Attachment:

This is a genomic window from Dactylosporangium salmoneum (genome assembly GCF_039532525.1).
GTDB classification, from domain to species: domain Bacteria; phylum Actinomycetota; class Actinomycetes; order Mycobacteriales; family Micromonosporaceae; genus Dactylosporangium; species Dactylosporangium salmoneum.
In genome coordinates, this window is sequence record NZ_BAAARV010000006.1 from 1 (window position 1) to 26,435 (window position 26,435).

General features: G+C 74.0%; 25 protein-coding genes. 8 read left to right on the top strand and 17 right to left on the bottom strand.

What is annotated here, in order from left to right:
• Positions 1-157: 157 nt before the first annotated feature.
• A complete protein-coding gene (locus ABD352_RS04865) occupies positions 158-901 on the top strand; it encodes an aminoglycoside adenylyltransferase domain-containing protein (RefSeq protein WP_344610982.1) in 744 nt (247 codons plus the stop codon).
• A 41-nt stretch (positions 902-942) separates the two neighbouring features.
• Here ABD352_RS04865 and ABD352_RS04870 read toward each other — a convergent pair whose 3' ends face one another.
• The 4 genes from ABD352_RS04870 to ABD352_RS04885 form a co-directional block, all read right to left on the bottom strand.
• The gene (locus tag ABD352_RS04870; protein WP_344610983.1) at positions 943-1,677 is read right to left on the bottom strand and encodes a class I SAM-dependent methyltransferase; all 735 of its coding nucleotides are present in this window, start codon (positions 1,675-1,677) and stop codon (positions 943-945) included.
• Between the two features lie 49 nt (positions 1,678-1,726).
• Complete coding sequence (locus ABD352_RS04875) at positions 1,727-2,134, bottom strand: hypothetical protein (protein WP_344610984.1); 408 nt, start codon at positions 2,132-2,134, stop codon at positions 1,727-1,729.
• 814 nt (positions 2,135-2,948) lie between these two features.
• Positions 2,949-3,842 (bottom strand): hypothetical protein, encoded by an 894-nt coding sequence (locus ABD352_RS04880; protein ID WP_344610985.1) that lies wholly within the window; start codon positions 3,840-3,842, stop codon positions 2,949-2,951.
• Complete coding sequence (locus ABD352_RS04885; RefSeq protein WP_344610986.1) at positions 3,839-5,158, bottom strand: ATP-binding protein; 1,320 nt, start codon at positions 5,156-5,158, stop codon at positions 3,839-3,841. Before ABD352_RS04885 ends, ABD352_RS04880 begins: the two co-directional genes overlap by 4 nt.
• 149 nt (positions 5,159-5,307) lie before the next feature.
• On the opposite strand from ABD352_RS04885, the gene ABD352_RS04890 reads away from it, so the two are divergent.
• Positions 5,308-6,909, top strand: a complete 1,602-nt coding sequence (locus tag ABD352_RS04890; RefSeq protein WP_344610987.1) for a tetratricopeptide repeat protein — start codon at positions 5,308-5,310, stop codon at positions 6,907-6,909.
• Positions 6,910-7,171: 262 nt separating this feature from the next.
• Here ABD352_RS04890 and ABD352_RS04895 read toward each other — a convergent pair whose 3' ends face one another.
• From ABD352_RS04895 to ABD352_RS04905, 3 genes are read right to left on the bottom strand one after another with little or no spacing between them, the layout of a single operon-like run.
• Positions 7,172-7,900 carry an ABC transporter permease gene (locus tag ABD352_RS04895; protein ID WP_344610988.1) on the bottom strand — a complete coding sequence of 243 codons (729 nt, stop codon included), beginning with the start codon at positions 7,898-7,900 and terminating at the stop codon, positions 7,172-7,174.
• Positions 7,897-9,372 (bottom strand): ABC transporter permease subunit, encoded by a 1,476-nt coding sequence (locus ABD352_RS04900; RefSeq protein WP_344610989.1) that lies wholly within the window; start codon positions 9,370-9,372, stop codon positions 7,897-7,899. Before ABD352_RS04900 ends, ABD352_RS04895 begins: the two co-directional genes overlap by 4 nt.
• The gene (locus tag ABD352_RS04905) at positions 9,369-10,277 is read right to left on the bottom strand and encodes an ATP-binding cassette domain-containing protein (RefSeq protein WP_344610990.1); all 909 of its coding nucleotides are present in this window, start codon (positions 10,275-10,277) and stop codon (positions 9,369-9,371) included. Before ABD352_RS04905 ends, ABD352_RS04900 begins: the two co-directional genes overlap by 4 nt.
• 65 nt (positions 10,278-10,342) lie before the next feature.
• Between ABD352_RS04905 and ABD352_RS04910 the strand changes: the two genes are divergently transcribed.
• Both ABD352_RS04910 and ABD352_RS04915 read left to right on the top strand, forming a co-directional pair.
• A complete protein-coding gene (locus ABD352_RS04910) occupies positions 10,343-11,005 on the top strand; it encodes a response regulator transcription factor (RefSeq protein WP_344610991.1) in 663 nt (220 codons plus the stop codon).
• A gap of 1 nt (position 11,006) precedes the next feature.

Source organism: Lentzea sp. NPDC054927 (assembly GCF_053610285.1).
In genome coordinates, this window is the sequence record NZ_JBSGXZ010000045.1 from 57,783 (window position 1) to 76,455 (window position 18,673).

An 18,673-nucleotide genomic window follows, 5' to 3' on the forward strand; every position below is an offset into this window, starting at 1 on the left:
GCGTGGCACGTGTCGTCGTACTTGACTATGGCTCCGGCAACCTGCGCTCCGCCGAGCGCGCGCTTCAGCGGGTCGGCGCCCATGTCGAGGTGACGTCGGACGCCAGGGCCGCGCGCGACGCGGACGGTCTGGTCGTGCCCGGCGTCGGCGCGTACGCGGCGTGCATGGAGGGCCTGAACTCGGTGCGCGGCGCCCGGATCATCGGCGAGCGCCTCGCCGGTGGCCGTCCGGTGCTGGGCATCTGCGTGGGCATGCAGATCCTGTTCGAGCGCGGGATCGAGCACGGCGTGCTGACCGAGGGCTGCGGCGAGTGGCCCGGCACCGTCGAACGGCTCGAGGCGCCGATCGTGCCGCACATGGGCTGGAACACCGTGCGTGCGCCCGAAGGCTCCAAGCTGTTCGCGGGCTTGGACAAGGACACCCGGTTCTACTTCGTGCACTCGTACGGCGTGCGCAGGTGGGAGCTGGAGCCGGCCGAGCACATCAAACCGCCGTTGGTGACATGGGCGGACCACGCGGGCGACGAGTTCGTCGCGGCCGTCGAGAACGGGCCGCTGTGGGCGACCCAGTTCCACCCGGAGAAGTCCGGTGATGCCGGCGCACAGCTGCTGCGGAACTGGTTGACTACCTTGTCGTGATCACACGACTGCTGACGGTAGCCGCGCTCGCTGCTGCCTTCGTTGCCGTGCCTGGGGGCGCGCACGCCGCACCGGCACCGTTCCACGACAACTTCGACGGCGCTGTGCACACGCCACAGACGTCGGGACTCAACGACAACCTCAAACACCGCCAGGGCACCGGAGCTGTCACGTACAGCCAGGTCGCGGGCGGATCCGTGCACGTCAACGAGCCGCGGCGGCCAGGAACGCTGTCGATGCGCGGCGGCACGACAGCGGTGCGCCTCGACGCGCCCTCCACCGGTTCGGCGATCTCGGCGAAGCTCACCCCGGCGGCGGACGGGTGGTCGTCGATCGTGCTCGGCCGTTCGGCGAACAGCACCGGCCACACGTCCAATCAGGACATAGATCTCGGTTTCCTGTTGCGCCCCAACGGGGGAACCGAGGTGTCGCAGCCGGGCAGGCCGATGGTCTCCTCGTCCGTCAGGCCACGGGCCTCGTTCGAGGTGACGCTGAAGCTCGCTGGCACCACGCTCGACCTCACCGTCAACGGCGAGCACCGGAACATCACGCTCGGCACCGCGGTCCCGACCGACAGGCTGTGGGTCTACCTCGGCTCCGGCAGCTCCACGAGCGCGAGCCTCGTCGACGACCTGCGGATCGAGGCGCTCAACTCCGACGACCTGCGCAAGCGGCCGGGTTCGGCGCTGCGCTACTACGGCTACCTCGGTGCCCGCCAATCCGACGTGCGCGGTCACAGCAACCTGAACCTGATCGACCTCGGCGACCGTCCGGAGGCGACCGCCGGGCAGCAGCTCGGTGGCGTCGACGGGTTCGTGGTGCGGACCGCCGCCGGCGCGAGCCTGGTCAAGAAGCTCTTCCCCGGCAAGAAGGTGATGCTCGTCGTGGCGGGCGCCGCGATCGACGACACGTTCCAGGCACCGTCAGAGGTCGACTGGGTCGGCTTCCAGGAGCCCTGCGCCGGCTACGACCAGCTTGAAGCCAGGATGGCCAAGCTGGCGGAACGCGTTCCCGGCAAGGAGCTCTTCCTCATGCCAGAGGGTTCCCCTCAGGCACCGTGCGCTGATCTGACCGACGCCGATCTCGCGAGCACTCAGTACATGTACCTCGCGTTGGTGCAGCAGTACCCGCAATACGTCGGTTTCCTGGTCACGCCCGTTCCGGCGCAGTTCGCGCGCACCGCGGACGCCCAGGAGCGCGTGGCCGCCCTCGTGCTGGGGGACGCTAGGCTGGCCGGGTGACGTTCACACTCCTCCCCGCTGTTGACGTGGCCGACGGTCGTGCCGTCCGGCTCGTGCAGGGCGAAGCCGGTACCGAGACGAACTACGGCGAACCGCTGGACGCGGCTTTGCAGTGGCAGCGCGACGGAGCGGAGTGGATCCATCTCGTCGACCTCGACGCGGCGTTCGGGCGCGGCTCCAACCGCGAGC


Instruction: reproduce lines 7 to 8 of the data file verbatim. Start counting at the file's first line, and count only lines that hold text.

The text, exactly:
• A complete protein-coding gene (locus ABD352_RS04865) occupies positions 158-901 on the top strand; it encodes an aminoglycoside adenylyltransferase domain-containing protein (RefSeq protein WP_344610982.1) in 744 nt (247 codons plus the stop codon).
• A 41-nt stretch (positions 902-942) separates the two neighbouring features.